Willy DeVille was part Native American, part Irish, and part Basque, and his consistently compelling music – which embraces genres ranging from punk and Cajun to doo-wop and Latin – is as diverse and unusual as his background. The studio albums that he recorded under his own name and with his band, Mink DeVille, virtually all merit exploration. But don’t miss his frequently electrifying live recordings, most of which resulted from his many European tours, including In Berlin, Live in Montreux 1994, Unplugged in Berlin, and the newly released Venus of the Docks: Live in Bremen 2008, which preserves a German concert from February of that year.
DeVille, who spent long stretches battling drug and drinking problems, received a diagnosis of hepatitis C in early 2009 and was found to have pancreatic cancer shortly thereafter. He died that August. But 18 months earlier, when he performed the show featured on Venus of the Docks, he was reportedly drug-free, sober, and feeling fine. He certainly sounds fired up throughout this 75-minute, 18-track concert, during which he plays guitar and harmonica and is accompanied by the more than capable Mink DeVille Band, which includes a keyboardist, a guitarist, an electric bassist, a drummer, backing vocalists, and a conga and washboard player.
The show predominantly features versions of self-penned standouts from DeVille’s studio catalog. Among them: a rollicking, party-ready “Venus of Avenue D”; “Spanish Stroll,” which sounds redolent of both Lou Reed and fifties rock; “Heart and Soul,” where DeVille channels Ben E. King and the Drifters with his sandpapery vocal work; and “Savoir Faire,” an edgy garage rocker. Also here are covers of well-known numbers like Elvis Presley’s “Heartbreak Hotel”; Moon Martin’s “Cadillac Walk”; “Hey! Joe,” which is one of many performances on Venus of the Docks to feature wild guitar work; and “Let It Be Me” where DeVille, backed only by piano, demonstrates what an evocative singer he could be.
The liner notes quote him as saying, “I know that I’ll sell much more records when I’m dead.” He was probably right, but better late than never. DeVille soaked up a lot of influences, but the music he produced wasn’t quite like anybody else’s and deserves to be widely heard.
Erika Lewis, A Walk Around the Sun. When last heard from, singer/songwriter Erika Lewis was performing with Tuba Skinny, the New Orleans street band that collaborated with Maria Muldaur on last year’s terrific Let’s Get Happy Together. That album features blues, jug band music, and Dixieland jazz, but this solo outing stakes out different territory. Singing about romantic loves and friendships lost and found, Lewis delivers country-tinged indie-folk on numbers like “If You Were Mine” and “Running Wild.” But you can also hear a rock sensibility in her vocals and melodies on such tracks as “Loser,” whose opening drum part echoes the beginning of the Ronettes’ “Be My Baby.”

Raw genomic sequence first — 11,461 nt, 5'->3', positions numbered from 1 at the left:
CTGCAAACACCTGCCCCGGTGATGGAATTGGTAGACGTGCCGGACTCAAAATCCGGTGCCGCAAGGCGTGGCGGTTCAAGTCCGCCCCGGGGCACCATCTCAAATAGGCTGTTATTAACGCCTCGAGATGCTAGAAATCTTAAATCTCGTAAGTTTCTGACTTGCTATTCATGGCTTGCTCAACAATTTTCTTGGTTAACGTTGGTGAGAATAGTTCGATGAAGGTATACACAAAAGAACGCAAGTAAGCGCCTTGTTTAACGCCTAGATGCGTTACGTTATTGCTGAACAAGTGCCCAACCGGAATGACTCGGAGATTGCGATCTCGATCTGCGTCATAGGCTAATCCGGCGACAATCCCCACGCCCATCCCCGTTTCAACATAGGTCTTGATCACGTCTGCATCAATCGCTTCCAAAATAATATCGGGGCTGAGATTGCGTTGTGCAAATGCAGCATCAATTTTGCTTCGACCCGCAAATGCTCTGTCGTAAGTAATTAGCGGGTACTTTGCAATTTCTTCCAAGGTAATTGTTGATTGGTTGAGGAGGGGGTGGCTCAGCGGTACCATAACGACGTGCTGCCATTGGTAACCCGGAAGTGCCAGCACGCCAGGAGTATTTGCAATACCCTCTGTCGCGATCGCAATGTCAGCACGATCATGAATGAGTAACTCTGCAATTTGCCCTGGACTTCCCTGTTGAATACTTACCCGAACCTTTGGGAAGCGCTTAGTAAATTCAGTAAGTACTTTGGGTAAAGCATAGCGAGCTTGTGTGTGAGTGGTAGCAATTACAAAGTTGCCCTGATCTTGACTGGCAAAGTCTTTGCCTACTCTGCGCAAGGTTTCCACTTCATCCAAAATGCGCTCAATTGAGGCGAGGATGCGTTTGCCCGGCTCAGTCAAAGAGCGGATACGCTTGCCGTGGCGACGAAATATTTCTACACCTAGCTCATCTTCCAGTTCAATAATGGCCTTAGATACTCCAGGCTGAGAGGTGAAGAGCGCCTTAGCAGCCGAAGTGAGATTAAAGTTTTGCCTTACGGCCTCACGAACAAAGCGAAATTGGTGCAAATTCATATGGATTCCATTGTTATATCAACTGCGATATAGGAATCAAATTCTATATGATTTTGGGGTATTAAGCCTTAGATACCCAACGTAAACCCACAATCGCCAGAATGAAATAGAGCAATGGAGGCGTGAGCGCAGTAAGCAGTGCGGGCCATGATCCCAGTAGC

Michelle Malone, 1977. Michelle Malone, who usually rocks pretty hard, turns down the volume for an introspective album that emphasizes acoustic instruments and sounds a bit reminiscent of 1970s music from artists like Fleetwood Mac and Linda Ronstadt. Malone named the record for the year she started playing guitar, which she says was also “the year I started becoming me, so music from that era has always felt special.”
Lilting, mid-tempo material dominates the album, which features lyrics that while sometimes abstruse, avoid cliches and seem largely autobiographical. “The River Song,” for example, is about singing and writing songs with friends (and features vocal backup by Indigo Girls’ Amy Ray). “Georgia Made,” meanwhile, finds the Atlanta-based singer proclaiming that her family has been in the state for 300 years and that she could never move to Nashville because “Georgia clay must run in my bloodstream.”
Stew Cutler, The Blues from Another Angle. A more accurate title for this seventh studio album from blues guitarist Stew Cutler would be The Blues from Multiple Angles. Because Cutler has absorbed diverse influences during his four-decade career and works with a versatile group of musicians, this 11-track set embraces elements of jazz, R&B, blues, and more. The album opens with a fine cover of “Baby Can I Change My Mind,” the 1969 Tyrone Davis hit, which features a soulful vocal by Bobby Harden and a great piano interlude by Tom Wilson. Other high points include “Night Shift,” a New York City live recording; “Say What You Mean,” with James Montgomery guesting on harmonica; and Cutler’s jazzy, high-spirited instrumental album closer, “Shine or Rain.”